One Night in the Hill Country – Book Review
Felipe Adan Lerma is a prolific author, having written numerous books in a number of genres ranging from short thrillers, as reviewed here, to poetry, photography, travel, and many more. He is also a prolific book reviewer, contributing to a number of online Indie author review and writing groups as well as offering help and advice whenever and wherever he can. On a personal note he has also proved to be an invaluable and valued member of my own Indie Author Review Exchange Fb group.
Further links to the authors numerous novels and poetry collections can be found at:
One Night in the Hill Country
(Adan’s Thriller Mystery Suspense Books)
By Felipe Adan Lerma
(Available as an eBook from Amazon)
At thirty thousand words this is a short story just a tad short of novella length, but one that punches well above it weight, holding its own against the depth and intricacy of longer works. It tackles the controversial issue of child trafficking and abuse as the vessel for the main story, namely that of the misguided but presumably well-meaning efforts of a brother and sister, Rolf and Tara, in using illegal immigrant children they have abducted in order to lure the same sort of men who once hurt they themselves in order to exact some sort of revenge. There are subtle references as to what may have happened to Rolf and Tara in the past and led them to the circumstances of the story, but the author deliberately doesn’t go into detail here, instead leaving it to the reader’s imagination. As in all good thrillers though, things don’t go to plan, cue the arrival of former policewoman, Samantha, along with four young children in her care as they happen to stop by where Rolf and Tara are holding several other children. What follows is a desperate struggle for survival by children and adults alike whilst the outside authorities also seek to discover the truth of what’s happened.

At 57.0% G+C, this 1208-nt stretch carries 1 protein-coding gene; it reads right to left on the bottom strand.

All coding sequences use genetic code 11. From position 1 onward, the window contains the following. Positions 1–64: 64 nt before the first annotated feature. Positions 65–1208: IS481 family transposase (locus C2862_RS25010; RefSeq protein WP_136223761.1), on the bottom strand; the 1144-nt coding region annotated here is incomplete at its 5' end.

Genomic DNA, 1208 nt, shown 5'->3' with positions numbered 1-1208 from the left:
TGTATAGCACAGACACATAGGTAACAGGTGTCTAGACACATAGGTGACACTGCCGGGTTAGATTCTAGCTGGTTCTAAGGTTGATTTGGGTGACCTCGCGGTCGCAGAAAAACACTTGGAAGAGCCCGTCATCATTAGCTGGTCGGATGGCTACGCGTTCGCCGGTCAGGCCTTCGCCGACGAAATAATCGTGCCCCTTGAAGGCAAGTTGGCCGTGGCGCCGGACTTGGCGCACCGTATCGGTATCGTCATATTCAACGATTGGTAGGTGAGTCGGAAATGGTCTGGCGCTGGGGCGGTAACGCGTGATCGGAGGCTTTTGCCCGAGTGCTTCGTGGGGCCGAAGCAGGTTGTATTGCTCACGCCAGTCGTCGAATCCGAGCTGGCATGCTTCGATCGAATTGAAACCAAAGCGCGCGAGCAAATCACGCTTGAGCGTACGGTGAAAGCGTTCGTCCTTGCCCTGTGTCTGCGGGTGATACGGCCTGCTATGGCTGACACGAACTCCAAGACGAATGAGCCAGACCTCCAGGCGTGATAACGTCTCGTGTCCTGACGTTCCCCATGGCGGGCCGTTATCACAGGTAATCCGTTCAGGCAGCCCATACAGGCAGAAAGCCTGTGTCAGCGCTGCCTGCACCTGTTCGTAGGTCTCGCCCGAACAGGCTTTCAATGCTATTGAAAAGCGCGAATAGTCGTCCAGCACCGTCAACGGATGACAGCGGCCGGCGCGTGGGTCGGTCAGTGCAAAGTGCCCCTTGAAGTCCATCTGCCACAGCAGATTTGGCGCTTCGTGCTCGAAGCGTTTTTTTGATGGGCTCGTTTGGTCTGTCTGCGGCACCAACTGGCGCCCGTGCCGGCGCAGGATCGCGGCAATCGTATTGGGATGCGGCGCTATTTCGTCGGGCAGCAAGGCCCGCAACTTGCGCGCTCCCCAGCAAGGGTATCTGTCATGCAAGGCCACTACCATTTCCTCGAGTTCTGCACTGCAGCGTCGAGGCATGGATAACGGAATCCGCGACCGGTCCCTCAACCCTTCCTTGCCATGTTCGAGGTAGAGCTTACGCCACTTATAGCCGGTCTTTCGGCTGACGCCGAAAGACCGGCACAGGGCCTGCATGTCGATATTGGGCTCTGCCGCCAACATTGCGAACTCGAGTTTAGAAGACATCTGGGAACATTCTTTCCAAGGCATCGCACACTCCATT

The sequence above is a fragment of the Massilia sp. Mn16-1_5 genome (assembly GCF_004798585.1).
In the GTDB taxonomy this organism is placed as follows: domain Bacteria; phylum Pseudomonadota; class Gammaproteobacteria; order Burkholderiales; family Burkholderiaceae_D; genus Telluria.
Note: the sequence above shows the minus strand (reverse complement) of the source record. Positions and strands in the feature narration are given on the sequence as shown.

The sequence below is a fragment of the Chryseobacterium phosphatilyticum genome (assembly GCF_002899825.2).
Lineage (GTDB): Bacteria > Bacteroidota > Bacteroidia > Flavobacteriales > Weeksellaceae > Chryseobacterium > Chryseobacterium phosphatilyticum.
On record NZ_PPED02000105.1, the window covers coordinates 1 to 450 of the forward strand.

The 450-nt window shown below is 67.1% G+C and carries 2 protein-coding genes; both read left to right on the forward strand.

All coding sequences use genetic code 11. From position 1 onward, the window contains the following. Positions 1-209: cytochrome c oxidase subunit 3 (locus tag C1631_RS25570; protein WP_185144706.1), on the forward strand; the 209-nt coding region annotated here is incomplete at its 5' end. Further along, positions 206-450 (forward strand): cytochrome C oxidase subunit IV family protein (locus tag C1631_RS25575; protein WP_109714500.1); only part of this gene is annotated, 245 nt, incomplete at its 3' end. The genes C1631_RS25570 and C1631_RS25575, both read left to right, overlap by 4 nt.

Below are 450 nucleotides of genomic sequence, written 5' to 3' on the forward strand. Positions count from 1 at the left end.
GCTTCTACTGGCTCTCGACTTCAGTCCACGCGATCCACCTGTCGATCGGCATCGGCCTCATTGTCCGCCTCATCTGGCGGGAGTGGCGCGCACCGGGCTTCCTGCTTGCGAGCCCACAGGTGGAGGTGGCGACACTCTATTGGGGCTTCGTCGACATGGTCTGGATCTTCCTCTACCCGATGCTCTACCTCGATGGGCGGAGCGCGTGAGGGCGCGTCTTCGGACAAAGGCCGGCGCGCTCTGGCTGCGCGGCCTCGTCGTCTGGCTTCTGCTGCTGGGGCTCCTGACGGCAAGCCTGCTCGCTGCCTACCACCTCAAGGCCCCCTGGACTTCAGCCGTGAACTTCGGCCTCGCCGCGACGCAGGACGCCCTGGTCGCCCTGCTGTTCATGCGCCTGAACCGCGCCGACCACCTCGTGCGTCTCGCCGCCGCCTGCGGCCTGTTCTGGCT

The writing is crisp and to the point, avoiding unnecessary description and elaboration, employing an economy of words much in the style of the likes of Hemmingway. Just as the story is divided into nearly eighty short chapters, so too are the sentences and paragraphs short and sharp, giving the feeling of a fast paced thriller, constantly driving the story forward; likewise with the dialogue, crisp and sharp, and well interspaced into the narrative.
This isn’t a book with the same depth and characterisation of say a John Grisham or Jon Kellerman thriller, but at thirty thousand words it isn’t intended to be. What it is though is a fast paced story, with enough length and substance to it to still engage the reader throughout. Anyone who enjoys the short story genre might well enjoy this novella too; although longer than the traditional short story, the structure and style of writing makes it read as such, while still packing in way more content than the word count would suggest. It’s also worth noting that some of the characters also appear in other stories by the author thus providing a sense of familiarity and continuity should the reader read further stories in this genre by the same author. Overall, an engaging and enjoyable book easily read in one or at most, two sittings…
A few other works by the the author: click on thumbnails for further details...